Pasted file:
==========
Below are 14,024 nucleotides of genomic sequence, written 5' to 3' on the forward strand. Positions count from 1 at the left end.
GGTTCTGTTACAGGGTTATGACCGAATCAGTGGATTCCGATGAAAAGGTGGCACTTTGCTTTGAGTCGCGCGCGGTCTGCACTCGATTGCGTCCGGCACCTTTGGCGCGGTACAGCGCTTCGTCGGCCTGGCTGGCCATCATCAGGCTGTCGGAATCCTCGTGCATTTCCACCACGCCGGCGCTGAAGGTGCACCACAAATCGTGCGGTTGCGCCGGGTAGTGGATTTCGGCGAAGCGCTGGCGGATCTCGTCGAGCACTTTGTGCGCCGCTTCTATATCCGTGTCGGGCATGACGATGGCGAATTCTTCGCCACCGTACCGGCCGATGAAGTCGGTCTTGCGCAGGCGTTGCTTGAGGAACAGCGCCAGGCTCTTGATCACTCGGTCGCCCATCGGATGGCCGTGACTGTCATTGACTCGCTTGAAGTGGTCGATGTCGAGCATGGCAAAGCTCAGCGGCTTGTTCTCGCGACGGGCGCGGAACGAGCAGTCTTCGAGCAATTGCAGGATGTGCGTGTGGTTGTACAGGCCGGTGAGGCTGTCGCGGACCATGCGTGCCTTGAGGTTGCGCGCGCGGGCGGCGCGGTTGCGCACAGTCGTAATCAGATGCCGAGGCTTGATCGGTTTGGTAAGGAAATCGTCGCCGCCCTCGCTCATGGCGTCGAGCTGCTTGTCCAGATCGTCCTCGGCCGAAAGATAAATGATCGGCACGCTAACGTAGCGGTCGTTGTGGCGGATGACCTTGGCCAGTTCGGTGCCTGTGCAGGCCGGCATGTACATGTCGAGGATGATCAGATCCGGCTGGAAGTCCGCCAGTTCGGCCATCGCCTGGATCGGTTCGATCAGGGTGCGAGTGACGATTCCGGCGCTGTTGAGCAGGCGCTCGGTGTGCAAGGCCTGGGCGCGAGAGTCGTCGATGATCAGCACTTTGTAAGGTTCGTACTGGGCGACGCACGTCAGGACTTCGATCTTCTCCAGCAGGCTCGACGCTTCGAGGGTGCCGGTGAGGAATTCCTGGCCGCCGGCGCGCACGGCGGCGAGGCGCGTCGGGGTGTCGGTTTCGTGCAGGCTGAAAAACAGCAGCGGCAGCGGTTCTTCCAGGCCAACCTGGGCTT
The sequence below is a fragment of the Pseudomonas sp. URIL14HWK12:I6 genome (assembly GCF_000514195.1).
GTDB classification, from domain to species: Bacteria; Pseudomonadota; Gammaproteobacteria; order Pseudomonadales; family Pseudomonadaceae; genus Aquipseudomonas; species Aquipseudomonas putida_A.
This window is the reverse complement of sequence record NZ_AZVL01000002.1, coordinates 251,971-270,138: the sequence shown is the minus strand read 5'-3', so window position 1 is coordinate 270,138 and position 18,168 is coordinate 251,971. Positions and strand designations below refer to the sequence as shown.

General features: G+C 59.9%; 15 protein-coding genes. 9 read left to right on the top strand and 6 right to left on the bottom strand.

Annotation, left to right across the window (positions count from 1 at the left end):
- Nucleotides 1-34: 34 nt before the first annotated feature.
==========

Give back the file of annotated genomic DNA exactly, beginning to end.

Below are 14,024 nucleotides of genomic sequence, written 5' to 3' on the forward strand. Positions count from 1 at the left end.
GGTTCTGTTACAGGGTTATGACCGAATCAGTGGATTCCGATGAAAAGGTGGCACTTTGCTTTGAGTCGCGCGCGGTCTGCACTCGATTGCGTCCGGCACCTTTGGCGCGGTACAGCGCTTCGTCGGCCTGGCTGGCCATCATCAGGCTGTCGGAATCCTCGTGCATTTCCACCACGCCGGCGCTGAAGGTGCACCACAAATCGTGCGGTTGCGCCGGGTAGTGGATTTCGGCGAAGCGCTGGCGGATCTCGTCGAGCACTTTGTGCGCCGCTTCTATATCCGTGTCGGGCATGACGATGGCGAATTCTTCGCCACCGTACCGGCCGATGAAGTCGGTCTTGCGCAGGCGTTGCTTGAGGAACAGCGCCAGGCTCTTGATCACTCGGTCGCCCATCGGATGGCCGTGACTGTCATTGACTCGCTTGAAGTGGTCGATGTCGAGCATGGCAAAGCTCAGCGGCTTGTTCTCGCGACGGGCGCGGAACGAGCAGTCTTCGAGCAATTGCAGGATGTGCGTGTGGTTGTACAGGCCGGTGAGGCTGTCGCGGACCATGCGTGCCTTGAGGTTGCGCGCGCGGGCGGCGCGGTTGCGCACAGTCGTAATCAGATGCCGAGGCTTGATCGGTTTGGTAAGGAAATCGTCGCCGCCCTCGCTCATGGCGTCGAGCTGCTTGTCCAGATCGTCCTCGGCCGAAAGATAAATGATCGGCACGCTAACGTAGCGGTCGTTGTGGCGGATGACCTTGGCCAGTTCGGTGCCTGTGCAGGCCGGCATGTACATGTCGAGGATGATCAGATCCGGCTGGAAGTCCGCCAGTTCGGCCATCGCCTGGATCGGTTCGATCAGGGTGCGAGTGACGATTCCGGCGCTGTTGAGCAGGCGCTCGGTGTGCAAGGCCTGGGCGCGAGAGTCGTCGATGATCAGCACTTTGTAAGGTTCGTACTGGGCGACGCACGTCAGGACTTCGATCTTCTCCAGCAGGCTCGACGCTTCGAGGGTGCCGGTGAGGAATTCCTGGCCGCCGGCGCGCACGGCGGCGAGGCGCGTCGGGGTGTCGGTTTCGTGCAGGCTGAAAAACAGCAGCGGCAGCGGTTCTTCCAGGCCAACCTGGGCTT
The sequence below is a fragment of the Pseudomonas sp. URIL14HWK12:I6 genome (assembly GCF_000514195.1).
GTDB classification, from domain to species: Bacteria; Pseudomonadota; Gammaproteobacteria; order Pseudomonadales; family Pseudomonadaceae; genus Aquipseudomonas; species Aquipseudomonas putida_A.
This window is the reverse complement of sequence record NZ_AZVL01000002.1, coordinates 251,971-270,138: the sequence shown is the minus strand read 5'-3', so window position 1 is coordinate 270,138 and position 18,168 is coordinate 251,971. Positions and strand designations below refer to the sequence as shown.

General features: G+C 59.9%; 15 protein-coding genes. 9 read left to right on the top strand and 6 right to left on the bottom strand.

Annotation, left to right across the window (positions count from 1 at the left end):
- Nucleotides 1-34: 34 nt before the first annotated feature.